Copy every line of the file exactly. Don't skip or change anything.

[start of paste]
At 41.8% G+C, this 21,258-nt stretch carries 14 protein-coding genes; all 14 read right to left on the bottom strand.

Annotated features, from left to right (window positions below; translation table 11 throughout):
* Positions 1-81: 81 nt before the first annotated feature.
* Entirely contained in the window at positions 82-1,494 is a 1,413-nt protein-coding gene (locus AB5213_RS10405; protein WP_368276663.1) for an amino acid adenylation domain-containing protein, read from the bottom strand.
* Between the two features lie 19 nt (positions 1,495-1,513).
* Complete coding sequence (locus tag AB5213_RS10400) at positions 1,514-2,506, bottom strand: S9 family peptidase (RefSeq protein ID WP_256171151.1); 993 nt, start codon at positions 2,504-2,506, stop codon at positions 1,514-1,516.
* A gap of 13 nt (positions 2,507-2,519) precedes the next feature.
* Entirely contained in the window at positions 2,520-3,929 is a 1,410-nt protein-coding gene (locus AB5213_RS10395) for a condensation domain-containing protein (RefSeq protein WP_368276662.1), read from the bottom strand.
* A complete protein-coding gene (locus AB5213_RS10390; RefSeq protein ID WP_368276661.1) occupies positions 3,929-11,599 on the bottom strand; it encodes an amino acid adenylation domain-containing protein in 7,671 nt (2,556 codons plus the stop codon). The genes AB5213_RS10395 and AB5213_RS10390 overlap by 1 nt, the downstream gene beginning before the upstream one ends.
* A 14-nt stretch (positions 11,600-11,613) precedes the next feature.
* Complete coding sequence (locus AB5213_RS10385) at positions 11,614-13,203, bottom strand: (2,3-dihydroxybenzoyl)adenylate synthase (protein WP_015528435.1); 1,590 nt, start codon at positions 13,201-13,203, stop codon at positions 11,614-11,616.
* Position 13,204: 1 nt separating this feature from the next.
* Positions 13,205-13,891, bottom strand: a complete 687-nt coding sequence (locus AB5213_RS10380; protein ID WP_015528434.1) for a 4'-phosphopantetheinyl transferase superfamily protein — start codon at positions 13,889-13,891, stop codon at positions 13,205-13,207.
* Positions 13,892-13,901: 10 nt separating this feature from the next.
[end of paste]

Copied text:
At 41.8% G+C, this 21,258-nt stretch carries 14 protein-coding genes; all 14 read right to left on the bottom strand.

Annotated features, from left to right (window positions below; translation table 11 throughout):
* Positions 1-81: 81 nt before the first annotated feature.
* Entirely contained in the window at positions 82-1,494 is a 1,413-nt protein-coding gene (locus AB5213_RS10405; protein WP_368276663.1) for an amino acid adenylation domain-containing protein, read from the bottom strand.
* Between the two features lie 19 nt (positions 1,495-1,513).
* Complete coding sequence (locus tag AB5213_RS10400) at positions 1,514-2,506, bottom strand: S9 family peptidase (RefSeq protein ID WP_256171151.1); 993 nt, start codon at positions 2,504-2,506, stop codon at positions 1,514-1,516.
* A gap of 13 nt (positions 2,507-2,519) precedes the next feature.
* Entirely contained in the window at positions 2,520-3,929 is a 1,410-nt protein-coding gene (locus AB5213_RS10395) for a condensation domain-containing protein (RefSeq protein WP_368276662.1), read from the bottom strand.
* A complete protein-coding gene (locus AB5213_RS10390; RefSeq protein ID WP_368276661.1) occupies positions 3,929-11,599 on the bottom strand; it encodes an amino acid adenylation domain-containing protein in 7,671 nt (2,556 codons plus the stop codon). The genes AB5213_RS10395 and AB5213_RS10390 overlap by 1 nt, the downstream gene beginning before the upstream one ends.
* A 14-nt stretch (positions 11,600-11,613) precedes the next feature.
* Complete coding sequence (locus AB5213_RS10385) at positions 11,614-13,203, bottom strand: (2,3-dihydroxybenzoyl)adenylate synthase (protein WP_015528435.1); 1,590 nt, start codon at positions 13,201-13,203, stop codon at positions 11,614-11,616.
* Position 13,204: 1 nt separating this feature from the next.
* Positions 13,205-13,891, bottom strand: a complete 687-nt coding sequence (locus AB5213_RS10380; protein ID WP_015528434.1) for a 4'-phosphopantetheinyl transferase superfamily protein — start codon at positions 13,889-13,891, stop codon at positions 13,205-13,207.
* Positions 13,892-13,901: 10 nt separating this feature from the next.